Mama had the old Atlanta accent you almost never hear anymore. When she said, “I’ve had so many beans, I think I may float up into the air,” she pronounced “air” with two syllables. It wasn‘t “a-yer,” like the stock car drivers say. It was “eye-uh,” soft and lilting, a forgotten language from a time gone by.

Mama was the kind of tempestuous, erratic and vulnerable Southern woman that Tennessee Williams captured so well in his plays. Whenever I see a production of The Glass Menagerie, I’m tempted to stand and shout, “Hey! That sofa wasn’t there!”

Trisha found one of Mama’s notebooks full of her random thoughts and pasted-up articles. One of the things Mama wrote was this: “I come from a family of clowns. They didn’t know they were clowns. They took themselves very seriously. When I became old and looked back through the years, it was clear to me that I had grown up in a circus. Maybe I was the funniest one of all and the youngest. We’ll see.” On the next page is a pasted-up picture of Steven Tyler, the lead singer from Aerosmith.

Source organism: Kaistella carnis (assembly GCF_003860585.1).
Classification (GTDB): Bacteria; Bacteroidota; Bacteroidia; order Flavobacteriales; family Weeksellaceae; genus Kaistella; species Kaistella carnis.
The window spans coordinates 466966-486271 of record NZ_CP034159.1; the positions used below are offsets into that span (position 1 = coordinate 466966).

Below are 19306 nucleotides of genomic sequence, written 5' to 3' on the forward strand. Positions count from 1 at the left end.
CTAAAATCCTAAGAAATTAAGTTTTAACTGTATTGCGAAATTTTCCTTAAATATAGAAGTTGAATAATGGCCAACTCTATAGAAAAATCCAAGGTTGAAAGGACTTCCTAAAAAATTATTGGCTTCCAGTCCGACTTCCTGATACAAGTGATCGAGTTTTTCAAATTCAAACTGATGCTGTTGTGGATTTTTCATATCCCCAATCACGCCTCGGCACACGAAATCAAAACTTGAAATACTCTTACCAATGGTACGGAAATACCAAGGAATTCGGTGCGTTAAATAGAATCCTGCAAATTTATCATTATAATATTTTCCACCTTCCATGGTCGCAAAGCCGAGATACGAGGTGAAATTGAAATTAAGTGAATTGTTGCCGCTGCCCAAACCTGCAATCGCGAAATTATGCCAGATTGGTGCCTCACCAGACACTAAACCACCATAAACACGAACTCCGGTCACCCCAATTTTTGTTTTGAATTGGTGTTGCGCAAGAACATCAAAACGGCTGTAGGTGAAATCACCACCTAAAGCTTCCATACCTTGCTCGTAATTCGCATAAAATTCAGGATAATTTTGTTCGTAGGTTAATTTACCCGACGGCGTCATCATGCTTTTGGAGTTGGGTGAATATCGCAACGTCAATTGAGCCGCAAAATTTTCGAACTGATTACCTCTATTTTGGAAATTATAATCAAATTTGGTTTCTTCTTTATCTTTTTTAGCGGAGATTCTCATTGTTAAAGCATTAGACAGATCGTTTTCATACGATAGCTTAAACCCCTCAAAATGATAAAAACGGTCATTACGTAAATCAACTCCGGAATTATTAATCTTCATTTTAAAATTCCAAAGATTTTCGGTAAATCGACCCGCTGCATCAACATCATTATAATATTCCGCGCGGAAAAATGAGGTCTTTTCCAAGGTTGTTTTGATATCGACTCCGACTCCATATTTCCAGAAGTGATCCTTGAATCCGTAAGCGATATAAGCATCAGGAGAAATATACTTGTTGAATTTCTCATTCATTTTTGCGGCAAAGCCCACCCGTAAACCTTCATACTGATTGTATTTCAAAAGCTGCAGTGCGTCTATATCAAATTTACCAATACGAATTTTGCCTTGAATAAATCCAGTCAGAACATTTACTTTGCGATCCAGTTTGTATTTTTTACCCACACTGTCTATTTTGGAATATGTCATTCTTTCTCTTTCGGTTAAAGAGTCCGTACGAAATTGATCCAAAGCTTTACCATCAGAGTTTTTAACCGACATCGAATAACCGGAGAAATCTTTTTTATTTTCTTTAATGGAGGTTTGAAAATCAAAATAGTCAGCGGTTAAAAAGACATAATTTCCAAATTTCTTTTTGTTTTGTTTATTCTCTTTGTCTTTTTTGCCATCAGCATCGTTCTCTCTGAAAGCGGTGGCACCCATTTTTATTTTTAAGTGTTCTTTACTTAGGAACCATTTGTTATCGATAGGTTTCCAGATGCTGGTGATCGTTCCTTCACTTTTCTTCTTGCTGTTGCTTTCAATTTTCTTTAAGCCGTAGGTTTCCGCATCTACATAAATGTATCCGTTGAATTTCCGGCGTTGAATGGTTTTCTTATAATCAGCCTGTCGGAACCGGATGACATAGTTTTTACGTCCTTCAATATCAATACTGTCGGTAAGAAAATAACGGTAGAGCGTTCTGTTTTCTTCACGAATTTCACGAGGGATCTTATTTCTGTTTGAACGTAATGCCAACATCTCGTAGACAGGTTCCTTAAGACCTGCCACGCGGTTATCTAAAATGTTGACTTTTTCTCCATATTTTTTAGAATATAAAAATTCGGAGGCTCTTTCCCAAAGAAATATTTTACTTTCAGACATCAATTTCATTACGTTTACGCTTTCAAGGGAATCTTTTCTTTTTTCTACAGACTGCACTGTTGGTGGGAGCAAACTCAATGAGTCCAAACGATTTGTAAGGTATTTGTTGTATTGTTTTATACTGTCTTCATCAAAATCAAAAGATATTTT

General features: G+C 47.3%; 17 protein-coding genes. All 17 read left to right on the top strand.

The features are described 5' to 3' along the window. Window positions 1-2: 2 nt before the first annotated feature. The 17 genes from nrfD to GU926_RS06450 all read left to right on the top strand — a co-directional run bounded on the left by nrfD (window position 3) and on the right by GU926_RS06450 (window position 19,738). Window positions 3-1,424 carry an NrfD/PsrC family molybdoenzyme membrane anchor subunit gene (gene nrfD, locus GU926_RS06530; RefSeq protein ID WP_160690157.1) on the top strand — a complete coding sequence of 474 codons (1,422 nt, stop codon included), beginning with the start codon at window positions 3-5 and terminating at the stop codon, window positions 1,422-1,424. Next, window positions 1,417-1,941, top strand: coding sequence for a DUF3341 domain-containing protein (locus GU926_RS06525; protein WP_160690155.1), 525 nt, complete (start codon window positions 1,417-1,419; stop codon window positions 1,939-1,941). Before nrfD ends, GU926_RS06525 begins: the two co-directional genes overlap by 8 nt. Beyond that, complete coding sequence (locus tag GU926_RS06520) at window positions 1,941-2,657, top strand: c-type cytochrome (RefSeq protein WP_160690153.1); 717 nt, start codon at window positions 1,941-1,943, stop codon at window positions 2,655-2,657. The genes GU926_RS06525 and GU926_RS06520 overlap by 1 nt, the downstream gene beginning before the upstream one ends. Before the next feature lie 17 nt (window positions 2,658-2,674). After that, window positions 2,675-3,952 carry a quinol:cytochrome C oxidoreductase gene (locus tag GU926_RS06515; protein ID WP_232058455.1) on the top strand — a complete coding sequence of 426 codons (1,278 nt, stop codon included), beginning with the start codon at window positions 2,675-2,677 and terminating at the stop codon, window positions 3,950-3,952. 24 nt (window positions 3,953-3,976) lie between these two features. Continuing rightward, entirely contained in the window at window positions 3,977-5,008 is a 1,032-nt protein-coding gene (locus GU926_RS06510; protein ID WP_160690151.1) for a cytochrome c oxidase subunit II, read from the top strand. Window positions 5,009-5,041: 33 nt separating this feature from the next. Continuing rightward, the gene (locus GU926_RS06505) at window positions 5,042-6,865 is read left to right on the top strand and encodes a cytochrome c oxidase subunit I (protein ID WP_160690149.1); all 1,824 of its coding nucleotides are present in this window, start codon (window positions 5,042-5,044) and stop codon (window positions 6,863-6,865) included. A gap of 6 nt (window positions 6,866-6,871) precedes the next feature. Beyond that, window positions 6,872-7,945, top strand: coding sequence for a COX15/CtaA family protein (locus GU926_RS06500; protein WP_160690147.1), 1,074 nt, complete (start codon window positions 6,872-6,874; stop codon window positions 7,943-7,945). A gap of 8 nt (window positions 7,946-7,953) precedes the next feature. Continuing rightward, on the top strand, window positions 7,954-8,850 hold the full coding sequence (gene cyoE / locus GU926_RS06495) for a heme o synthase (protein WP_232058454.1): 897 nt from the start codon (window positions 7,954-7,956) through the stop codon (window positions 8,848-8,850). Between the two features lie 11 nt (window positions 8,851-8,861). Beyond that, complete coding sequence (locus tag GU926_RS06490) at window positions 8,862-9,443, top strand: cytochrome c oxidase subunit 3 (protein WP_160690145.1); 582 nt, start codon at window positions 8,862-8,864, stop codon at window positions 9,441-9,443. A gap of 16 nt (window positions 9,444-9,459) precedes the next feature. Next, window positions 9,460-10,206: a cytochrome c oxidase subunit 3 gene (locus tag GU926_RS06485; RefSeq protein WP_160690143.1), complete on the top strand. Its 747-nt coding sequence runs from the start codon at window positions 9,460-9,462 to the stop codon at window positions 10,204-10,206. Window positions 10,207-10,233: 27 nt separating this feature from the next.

Mama died on January 3. I was holding her right hand. Trisha was holding her left. Grandkids were gathered around. We all told Mama we loved her. A preacher came from First Presbyterian to pray with her.

At the funeral home, I pushed my father's wheelchair to the open casket. He stood and looked at his wife of 57 years. He sat back down, weeping softly.

“She’s beautiful,” he whispered.

We buried Mama on the coldest morning of the year. My son, Matthew, stood at the graveside and spoke about his grandmother, who he called Nana: “Nana had something rare and innocent about her that most of us lose as adults. Nana had the ability to see the world through the eyes of a child, with innocence and curiosity and genuine enthusiasm.”

He noted that Mama, who was always happiest during the holidays, had made it through another Christmas. The nursing home took a picture of her, 10 days before her death, during a visit from Santa. She was frail, barely able to move. Someone had been thoughtful enough to apply bright red lipstick and put on her wig. She was holding Santa's hand and grinning like a little girl.